• Unofficial tribal election results reported



    It’s a pretty sure bet that Theresa Two Bulls is the new president of the Oglala Sioux Tribe, but results of the vice-presidential race won’t be certain until official election results are released this week.

    For the Oglala Sioux Tribe Election Commission, last week’s snowstorm threw a wrench into determining results of the Nov. 4 tribal election. Votes are counted by hand, which generally takes a few days. In addition, tribal enrollment officials must verify challenge votes to make sure the person voting is a registered tribal member. There were 491 challenge votes cast in the election, officials said.According to unofficial results 
    released by the Oglala Sioux Tribe Election Commission, Two Bulls received 2,277 votes to Russell Means’ 1,918. The vice-presidential race was closer: Incumbent William “Shorty” Brewer received 2,139 votes and challenger Alice Perkins had 2,021.

    The current tribal president, John Yellow Bird-Steele, finished third in the primary election.

    Other unofficial election results follow. All districts elect two council members except for Pine Ridge District, which elects three.

    Porcupine District – Anthony Wounded Head Sr. (310) and incumbent Phillip Good Crow (223) finished ahead of Beverly A. Tuttle (206) and David Pourier (157) but there were 41 challenge votes in the district.

    Medicine Root District – Joseph Rosales (306) was the top vote-getter. Preliminary results showed Emma Featherman-Sam with 273 and Stanley Little Whiteman Jr. with 272 votes. Incumbent Austin Watkins had 219. There were 82 challenge votes.

    Pine Ridge District – Robin Tapio and incumbent Ella “John” Carlow each received 358 votes and John Mousseau was close behind with 356. Gary Janis received 307 votes, Bette Goings 280 votes, and Lawrence “Larry” Eagle Bull 243 votes according to unofficial results.

    Oglala District – Ivan Starr (305) and Barbara Dull Knife (271) were elected. Valerie Janis-Kills Small had 182 votes and incumbent Floyd Brings Plenty had 160. There were 40 challenge votes.

    Wakpamni District – Incumbent Sonia Little Hawk-Weston was elected with 380 votes. Ricky Gray Grass was second with 283 votes. Maxine Lakota had 257 votes and Dan Rodriguez Sr. had 238 votes according to unofficial results.

    Eagle Nest District – Incumbent Jim Meeks (219) and Billy Amiotte (191) were elected over James Red Willow (127) and Wayne Randall (102). There were 42 challenge votes.

    Wounded Knee District – Phillip Jumping Eagle was elected with 284 votes. Incumbent Garfield Steel-Little Dog was second with 218 votes. Eugenio White Hawk Sr. had 199 votes and Garfield Apple had 178. There were 54 challenge votes.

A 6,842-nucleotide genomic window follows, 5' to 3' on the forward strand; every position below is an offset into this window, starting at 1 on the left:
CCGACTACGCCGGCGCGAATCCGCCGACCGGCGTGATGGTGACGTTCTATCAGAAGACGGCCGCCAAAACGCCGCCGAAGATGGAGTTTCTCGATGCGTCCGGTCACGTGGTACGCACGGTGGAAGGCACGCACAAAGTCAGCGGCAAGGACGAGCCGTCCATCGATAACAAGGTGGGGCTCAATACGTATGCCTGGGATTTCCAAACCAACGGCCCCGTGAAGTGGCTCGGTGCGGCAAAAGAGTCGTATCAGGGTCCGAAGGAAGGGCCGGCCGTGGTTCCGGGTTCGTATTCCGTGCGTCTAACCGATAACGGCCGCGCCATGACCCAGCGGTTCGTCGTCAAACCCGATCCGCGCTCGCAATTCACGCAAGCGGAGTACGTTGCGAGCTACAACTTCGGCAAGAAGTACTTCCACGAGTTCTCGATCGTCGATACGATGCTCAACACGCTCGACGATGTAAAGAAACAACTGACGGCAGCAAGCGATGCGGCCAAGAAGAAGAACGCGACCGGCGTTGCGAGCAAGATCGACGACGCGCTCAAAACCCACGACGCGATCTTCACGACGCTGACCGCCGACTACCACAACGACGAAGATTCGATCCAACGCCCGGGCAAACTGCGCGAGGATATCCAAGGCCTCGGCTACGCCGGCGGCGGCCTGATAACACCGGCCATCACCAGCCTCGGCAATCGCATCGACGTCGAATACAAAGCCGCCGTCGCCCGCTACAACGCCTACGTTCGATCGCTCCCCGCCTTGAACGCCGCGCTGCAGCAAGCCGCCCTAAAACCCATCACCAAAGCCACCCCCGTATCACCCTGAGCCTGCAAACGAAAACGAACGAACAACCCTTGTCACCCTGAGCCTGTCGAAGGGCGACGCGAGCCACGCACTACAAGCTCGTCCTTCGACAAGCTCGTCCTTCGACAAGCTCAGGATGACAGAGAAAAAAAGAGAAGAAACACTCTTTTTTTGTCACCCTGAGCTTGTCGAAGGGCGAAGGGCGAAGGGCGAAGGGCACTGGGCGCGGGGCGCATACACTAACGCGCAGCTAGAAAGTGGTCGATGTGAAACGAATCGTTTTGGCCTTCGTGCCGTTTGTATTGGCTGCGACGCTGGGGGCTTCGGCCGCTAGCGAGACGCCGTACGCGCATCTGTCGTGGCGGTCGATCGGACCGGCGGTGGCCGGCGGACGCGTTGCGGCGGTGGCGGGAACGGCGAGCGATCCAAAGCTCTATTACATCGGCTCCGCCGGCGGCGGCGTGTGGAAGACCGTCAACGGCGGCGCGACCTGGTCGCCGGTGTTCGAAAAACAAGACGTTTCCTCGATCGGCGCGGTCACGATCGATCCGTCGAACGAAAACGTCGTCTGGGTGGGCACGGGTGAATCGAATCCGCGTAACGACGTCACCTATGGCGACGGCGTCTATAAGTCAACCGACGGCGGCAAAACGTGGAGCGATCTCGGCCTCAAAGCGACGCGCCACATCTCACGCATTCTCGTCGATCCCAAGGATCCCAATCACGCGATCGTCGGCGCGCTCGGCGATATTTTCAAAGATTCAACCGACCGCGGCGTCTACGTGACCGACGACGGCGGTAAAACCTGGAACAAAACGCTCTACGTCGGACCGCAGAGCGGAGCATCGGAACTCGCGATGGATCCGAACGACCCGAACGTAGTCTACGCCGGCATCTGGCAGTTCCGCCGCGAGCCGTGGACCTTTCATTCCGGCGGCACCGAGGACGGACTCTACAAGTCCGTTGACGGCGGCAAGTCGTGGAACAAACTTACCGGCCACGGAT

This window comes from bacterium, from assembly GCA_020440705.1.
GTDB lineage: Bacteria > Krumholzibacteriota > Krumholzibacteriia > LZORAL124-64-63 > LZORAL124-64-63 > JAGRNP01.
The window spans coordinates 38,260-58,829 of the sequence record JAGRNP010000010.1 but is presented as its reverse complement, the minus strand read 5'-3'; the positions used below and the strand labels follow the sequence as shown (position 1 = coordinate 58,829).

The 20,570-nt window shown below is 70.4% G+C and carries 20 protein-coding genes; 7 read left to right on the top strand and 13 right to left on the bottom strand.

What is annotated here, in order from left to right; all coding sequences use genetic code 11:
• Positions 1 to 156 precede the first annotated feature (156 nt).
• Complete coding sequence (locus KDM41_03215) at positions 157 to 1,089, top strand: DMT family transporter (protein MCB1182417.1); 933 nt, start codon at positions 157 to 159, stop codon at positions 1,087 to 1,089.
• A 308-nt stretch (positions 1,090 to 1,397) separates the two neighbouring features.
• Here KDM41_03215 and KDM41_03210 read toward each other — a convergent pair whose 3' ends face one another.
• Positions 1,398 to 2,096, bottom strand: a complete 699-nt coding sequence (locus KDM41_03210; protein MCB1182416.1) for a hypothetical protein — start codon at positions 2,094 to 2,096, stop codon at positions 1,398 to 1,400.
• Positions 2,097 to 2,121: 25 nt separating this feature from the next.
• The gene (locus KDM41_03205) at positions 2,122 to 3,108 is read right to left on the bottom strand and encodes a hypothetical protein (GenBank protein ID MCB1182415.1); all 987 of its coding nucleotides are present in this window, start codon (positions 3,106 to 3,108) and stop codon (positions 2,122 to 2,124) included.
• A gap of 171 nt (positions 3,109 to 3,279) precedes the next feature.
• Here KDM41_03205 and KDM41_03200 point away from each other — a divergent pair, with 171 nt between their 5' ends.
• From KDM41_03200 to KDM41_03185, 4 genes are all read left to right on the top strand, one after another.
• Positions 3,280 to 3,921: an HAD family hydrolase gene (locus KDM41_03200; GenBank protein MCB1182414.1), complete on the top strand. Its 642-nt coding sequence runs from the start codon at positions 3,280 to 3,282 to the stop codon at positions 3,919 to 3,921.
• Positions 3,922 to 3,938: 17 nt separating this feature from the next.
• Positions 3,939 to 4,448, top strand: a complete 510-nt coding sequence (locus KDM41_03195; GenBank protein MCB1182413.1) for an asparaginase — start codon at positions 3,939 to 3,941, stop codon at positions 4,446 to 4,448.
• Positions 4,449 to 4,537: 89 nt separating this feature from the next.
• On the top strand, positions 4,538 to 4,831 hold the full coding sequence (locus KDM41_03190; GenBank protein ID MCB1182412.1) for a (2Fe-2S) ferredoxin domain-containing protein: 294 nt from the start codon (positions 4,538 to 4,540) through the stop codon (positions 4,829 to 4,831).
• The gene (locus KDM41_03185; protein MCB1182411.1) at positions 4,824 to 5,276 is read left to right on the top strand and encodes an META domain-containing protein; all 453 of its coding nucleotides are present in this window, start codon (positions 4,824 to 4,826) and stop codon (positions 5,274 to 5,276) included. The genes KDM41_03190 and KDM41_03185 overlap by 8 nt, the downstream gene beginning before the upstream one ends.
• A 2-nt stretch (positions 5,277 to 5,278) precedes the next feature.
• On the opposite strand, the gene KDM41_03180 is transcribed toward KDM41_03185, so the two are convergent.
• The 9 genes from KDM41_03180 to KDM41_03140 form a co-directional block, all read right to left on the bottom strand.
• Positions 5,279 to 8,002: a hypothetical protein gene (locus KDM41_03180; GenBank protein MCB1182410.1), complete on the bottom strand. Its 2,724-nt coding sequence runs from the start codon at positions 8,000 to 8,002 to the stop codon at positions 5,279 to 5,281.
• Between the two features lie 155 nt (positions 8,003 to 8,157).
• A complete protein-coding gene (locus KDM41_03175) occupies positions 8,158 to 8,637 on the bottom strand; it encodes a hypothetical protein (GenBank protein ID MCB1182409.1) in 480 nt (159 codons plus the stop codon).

Pass Creek District – James Cross defeated Anna Salomon, 165-107. Lydia Bear Killer was elected by majority vote in the primary.

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    This association is registered at the Préfecture des Alpes Maritimes N° 0062022884.

    Publicized in the Official Newspaper at March 10th 2001 N° 58.

    The Pine Ridge Rez is the poorest reservation of the United States.

    The unemployment, the deseases and the alcoolism are at the highest rates.

    The life condition are very bad in this extremely rigorous climat.

    Our aim is to improve the life condition of the children on the rez

    as well as to send warm clothes and school supplies (see also our website).

    Moreover we need every support we can get for the children.


    If you want to help us in this humanitarian activity, please contact us at:

    Mail : contact@pres-asso.org

    Phone : ++33 (0)


    Let us be not for ourselves alone but also for that Other who is our deepest Self.”

    Leonard Peltier

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      Photo courtesy Tamra Brennan -- The two-story bar at the Broken Spoke Campground is one of many developments that have popped up around sacred Bear Butte over the last two years.  
    PIERRE, S.D. - A group of impassioned Indians gathered at South Dakota's Bear Butte State Park June 21 to pray for healing and to highlight what they call ''horrifying'' commercial developments around their revered mountain.

    The gathering was attended by more than 40 Natives, with some traveling from as far away as Canada to pray and honor the lands. Bear Butte is considered sacred to dozens of Native nations, including the Cheyenne, Lakota and Arapaho tribes, some of which own small sections of land near the mountain.

    The 4,422-foot peak has been used for thousands of years as a religious and commemorative place for vision quests, ceremonies of passage and renewal, spiritual offerings and medicine gatherings.

    In recent years, economic development in the form of bars, concert venues and campgrounds has become increasingly upsetting to Indians who have long made religious pilgrimages to the site. About a dozen developments currently operate in close proximity to the mountain, many of which have been built since 2006 in an attempt to lure bikers and tourists to the area.

    Tamra Brennan, founder of the grass-roots organization Protect Sacred Sites Indigenous People, One Nation, lives near the base of the mountain. She said that noise from motorcycle rallies and drunken partiers, as well as fireworks and flashing strobe lights that are sometimes shone onto the mountain, have disrupted the sacred lands.

    ''The struggle has gotten difficult over the last few months,'' Brennan, Eastern Cherokee, said. ''It's been hard to keep people informed on new developments. The issue is a lot more critical now than even a few years ago.''

    Brennan and others are urging the Meade County Commission to deny alcohol licenses for the Broken Spoke Campground, which they say is one of the most disruptive developments in the area.